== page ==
One of the most important thermal properties of fused quartz is its extremely low coefficient of thermal expansion: 5.5 x 10-7 /°C (20-320 °C). Its coefficient is 1/34 that of copper and only 1/7 of borosilicate glass. This makes the material particularly useful for optical flats, mirrors, furnace windows and critical optical applications which require minimum sensitivity to thermal changes.
A related property is its unusually high thermal shock resistance. For example, thin sections can be heated rapidly to above 1500 °C and then plunged into water without cracking.
Effects of Temperature
Fused quartz is a solid material at room temperature, but at high temperatures, it behaves like all glasses. It does not experience a distinct melting point as crystalline materials do, but softens over a fairly broad temperature range. This transition from a solid to a plastic-like behavior, called the transformation range, is distinguished by a continuous change in viscosity with temperature.
Viscosity is the measure of the resistance to flow of a material when exposed to a shear stress. Since the range in “flowability” is extremely wide, the viscosity scale is generally expressed logarithmically. Common glass terms for expressing viscosity include: strain point, annealing point, and softening point, which are defined as:
- Strain Point: The temperature at which the internal stress is substantially relieved in four hours. This corresponds to a viscosity of 1014.5 poise, where poise = dynes/cm2 sec.
- Annealing Point: The temperature at which the internal stress is substantially relieved in 15 minutes, a viscosity of 1013.2 poise.
- Softening Point: The temperature at which glass will deform under its own weight, a viscosity of approximately 107.6 poise. The softening point of fused quartz has been variously reported from 1500 °C to 1670 °C, the range resulting from differing conditions of measurement.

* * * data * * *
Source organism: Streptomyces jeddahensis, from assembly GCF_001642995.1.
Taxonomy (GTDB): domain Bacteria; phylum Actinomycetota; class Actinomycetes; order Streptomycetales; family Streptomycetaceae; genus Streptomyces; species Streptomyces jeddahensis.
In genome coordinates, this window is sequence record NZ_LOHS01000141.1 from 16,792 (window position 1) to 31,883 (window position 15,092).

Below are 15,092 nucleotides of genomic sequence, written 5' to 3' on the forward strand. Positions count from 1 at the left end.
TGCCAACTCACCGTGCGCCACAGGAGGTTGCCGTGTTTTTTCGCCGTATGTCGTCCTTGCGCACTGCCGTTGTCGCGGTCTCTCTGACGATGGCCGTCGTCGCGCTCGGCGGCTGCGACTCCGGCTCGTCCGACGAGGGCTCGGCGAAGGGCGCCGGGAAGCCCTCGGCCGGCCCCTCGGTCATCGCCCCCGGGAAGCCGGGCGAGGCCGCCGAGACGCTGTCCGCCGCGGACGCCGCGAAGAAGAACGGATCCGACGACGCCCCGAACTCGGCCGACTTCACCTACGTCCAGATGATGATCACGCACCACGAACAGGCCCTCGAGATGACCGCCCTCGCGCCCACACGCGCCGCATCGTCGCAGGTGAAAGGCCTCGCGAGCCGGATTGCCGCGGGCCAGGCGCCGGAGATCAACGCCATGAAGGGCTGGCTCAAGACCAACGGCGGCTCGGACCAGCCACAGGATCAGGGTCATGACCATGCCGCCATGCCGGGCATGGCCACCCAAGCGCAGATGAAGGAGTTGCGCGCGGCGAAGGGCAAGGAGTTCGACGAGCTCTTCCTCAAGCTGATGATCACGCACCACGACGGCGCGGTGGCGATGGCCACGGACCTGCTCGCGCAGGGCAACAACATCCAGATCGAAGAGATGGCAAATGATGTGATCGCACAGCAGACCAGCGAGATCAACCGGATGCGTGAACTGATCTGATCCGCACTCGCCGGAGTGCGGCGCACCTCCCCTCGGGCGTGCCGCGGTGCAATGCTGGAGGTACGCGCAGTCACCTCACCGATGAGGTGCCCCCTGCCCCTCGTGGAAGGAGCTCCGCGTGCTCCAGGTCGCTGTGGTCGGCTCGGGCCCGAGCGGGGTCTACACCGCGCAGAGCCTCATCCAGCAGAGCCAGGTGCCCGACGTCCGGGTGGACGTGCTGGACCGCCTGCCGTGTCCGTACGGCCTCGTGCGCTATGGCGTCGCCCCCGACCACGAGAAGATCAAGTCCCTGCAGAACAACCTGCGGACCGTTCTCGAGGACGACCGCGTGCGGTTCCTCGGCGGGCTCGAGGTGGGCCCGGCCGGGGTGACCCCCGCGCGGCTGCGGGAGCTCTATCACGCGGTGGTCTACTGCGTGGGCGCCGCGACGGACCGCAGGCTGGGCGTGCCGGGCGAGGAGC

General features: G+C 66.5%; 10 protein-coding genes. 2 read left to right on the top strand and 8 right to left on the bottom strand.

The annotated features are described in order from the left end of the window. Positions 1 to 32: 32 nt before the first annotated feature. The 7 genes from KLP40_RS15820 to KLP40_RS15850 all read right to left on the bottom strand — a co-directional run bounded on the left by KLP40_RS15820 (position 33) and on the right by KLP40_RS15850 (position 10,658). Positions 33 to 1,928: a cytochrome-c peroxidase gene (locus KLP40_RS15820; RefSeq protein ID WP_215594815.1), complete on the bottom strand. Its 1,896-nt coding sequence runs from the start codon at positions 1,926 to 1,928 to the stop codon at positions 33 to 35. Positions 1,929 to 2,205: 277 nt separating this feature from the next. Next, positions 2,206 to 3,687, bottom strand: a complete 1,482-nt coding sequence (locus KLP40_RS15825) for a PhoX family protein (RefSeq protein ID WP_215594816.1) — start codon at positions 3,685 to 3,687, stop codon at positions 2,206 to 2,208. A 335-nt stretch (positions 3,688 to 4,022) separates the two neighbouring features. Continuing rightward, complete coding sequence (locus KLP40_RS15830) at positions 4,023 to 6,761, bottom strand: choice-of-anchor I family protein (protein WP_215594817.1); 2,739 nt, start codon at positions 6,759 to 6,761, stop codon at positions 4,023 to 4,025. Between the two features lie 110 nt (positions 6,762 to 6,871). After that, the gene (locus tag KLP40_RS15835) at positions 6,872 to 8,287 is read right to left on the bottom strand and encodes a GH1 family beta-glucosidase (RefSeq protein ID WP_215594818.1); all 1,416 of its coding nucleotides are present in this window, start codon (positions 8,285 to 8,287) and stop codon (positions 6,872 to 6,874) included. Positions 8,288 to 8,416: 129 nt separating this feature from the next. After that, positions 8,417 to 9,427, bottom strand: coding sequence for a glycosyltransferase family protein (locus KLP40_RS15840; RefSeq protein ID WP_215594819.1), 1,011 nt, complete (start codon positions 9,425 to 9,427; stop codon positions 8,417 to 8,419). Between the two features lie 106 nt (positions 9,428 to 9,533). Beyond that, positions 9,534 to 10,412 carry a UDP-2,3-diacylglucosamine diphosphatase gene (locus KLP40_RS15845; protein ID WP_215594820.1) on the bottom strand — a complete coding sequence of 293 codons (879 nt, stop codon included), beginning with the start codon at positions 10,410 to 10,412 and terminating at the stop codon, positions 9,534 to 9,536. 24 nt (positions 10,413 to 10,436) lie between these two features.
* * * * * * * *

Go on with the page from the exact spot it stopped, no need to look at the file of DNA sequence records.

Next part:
Devitrification and particle generation are limiting factors in the high temperature performance of fused quartz. This is a two step process of nucleation and growth. In general, the devitrification rate of fused quartz is slow for two reasons: the nucleation of the cristobalite phase is possible only at the free surface, and the growth rate of the crystalline phase is low.
Nucleation in fused quartz materials is generally initiated by surface contamination from alkali elements and other metals. This heterogeneous nucleation is slower in non stoichiometric fused quartz, such as Momentive Performance Materials quartz, than in stoichiometric quartz materials.
The growth rate of cristobalite from the nucleation site depends on certain environmental factors and material characteristics. Temperature and quartz viscosity are the most significant factors, but oxygen and water vapor partial pressures also impact the crystal growth rate. Consequently, the rate of devitrification of fused quartz increases with increasing hydroxyl (OH)- content, decreasing viscosity and increasing temperature. High viscosity, low hydroxyl fused quartz materials produced by Momentive Performance Materials, therefore, provide an advantage in devitrification resistance.
The phase transformation to Beta-cristobalite generally does not occur below 1000 °C. This transformation can be detrimental to the structural integrity of fused quartz if it is thermally cycled through the crystallographic inversion temperature range (around 270 °C). This inversion is accompanied by a large change in density and can result in spalling and possible mechanical failure.
Resistance To Sag
The most significant chemical factor effecting the sag resistance of fused quartz is the hydroxyl (OH)- content. Momentive Performance Materials controls the (OH)- content in its quartz to meet the specific needs of its customers. To maximize the performance of tubes used in high temperature semiconductor processes, it is important to understand the impact of changes in diameter and wall thickness. In one study using 214 LD fused quartz tubing, it was found that the sag rate decreases as the wall thickness of the tube is increased. Generally, as the wall thickness doubles, the sag rate decreases by a factor of approximately 3. Also, it was shown that with a fixed wall thickness, the sag rate decreases as the tube diameter decreases.